Emily Blunt: Evelyn Abbott
John Krasinski: Lee Abbott
Millicent Simmons: Regan Abbott
Noah Jupe: Marcus Abbott
Cade Woodward: Beau Abbott
Leon Russom: Man in the Woods
Written by: Bryan Woods, Scott Beck, and John Krasinski
Directed by John Krasinski
Rated PG-13 for terror and some bloody images.
The quiet can be scary. Silence, for some, equates to solitude and peace and certainly a film titled A Quiet Place could suggest a story about a Thoreau-esque writer looking to find inner truth in the country. What if, though, silence were necessary for survival? What if you and your family were being stalked by creatures who hunted by sound? That is the premise of A Quiet Place, an unnerving exercise in horror and suspense.
The movie opens in a near future. Some kind of apocalyptic event has occurred and we follow a family rummaging for supplies in a deserted store. The youngest bebops around quietly as the others secure food, medicine, and other necessities. A title card reads "Day 89." The family wears no shoes and communicates in sign language. A couple of shots inform us that an alien invasion of some kind has occurred and an all-caps headline of "IT'S SOUND!" tells us what we need to know. Silence equates to survival. Something awful happens in that opening scene and then a new title card tells us it's now a year later. The family lives on a secluded farm nestled in a remote area. They grow their own food, hunt and fish, and live in the cellar, which has been retrofitted with sound-muffling materials. The family is still grieving. The mother is once again pregnant and due soon.
Director John Krasinski (who co-stars with wife Emily Blunt) makes excellent use of sound and silence to establish suspense and terror. This isn't just a clever gimmick, though. Imagine not being able to adequately release emotion after a tragedy. Imagine not being able to process what you're going through because you could attract the attention of a hungry monster. You know how in some family dramas two family members don't talk after a traumatic event? A Quiet Place adds a layer of context to that trope. The dad (a terrific performance from Krasinski) hasn't spoken much to his daughter after the tragedy. So, not only are we dealing with the necessity of silence for survival, we're watching a father emotionally shut off his daughter when she needs him most. An added element is the daughter's deafness. She is played exquisitely by Millicent Simmonds, who is deaf in real life. A scene plays out midway through the film involving Emily Blunt's character attempting to give birth in a bathtub while a monster is close by. The acting here is superb and I can't really describe it beyond that.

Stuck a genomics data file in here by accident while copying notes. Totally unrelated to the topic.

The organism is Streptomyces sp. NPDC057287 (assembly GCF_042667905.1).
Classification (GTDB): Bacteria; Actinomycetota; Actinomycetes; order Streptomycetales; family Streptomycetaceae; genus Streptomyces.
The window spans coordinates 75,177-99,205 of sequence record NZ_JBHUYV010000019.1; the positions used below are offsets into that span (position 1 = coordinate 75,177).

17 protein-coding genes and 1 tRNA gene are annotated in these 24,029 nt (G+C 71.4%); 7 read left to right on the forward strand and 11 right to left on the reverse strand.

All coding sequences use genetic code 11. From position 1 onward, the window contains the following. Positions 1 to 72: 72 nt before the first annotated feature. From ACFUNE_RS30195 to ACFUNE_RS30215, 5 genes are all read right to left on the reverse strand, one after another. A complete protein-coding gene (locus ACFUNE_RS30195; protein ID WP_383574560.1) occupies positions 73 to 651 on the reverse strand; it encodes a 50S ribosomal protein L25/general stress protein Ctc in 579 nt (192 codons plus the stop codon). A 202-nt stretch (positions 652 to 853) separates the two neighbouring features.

What I appreciated most about this movie was its cinematic storytelling. This was all showing, no telling. Many movies feel the need to give us volumes of exposition to explain the creatures and how they work. There would be extensive dialogue divulging various plans to stop the creatures. This is not that kind of movie. A Quiet Place is told through images and unspoken moments between characters. The majority of the dialogue is told through sign language and when there is spoken dialogue, it is used at just the right moment. I guess maybe the message here is there is a time to speak and at time to be quiet. We learn everything we need to know through camera work and editing.
A Quiet Place had the same impact on me as The Witch in 2016 and Get Out last year. Those films stuck with me in a way many films did not. I thought about them for days and what they meant. Again, I'm struck that a horror film has made such an impact on me. A Quiet Place is more than just a really effective monster picture (and is definitely that). It's a meditation on grief, love, sacrifice, communication, and that basic human desire we all have to be heard.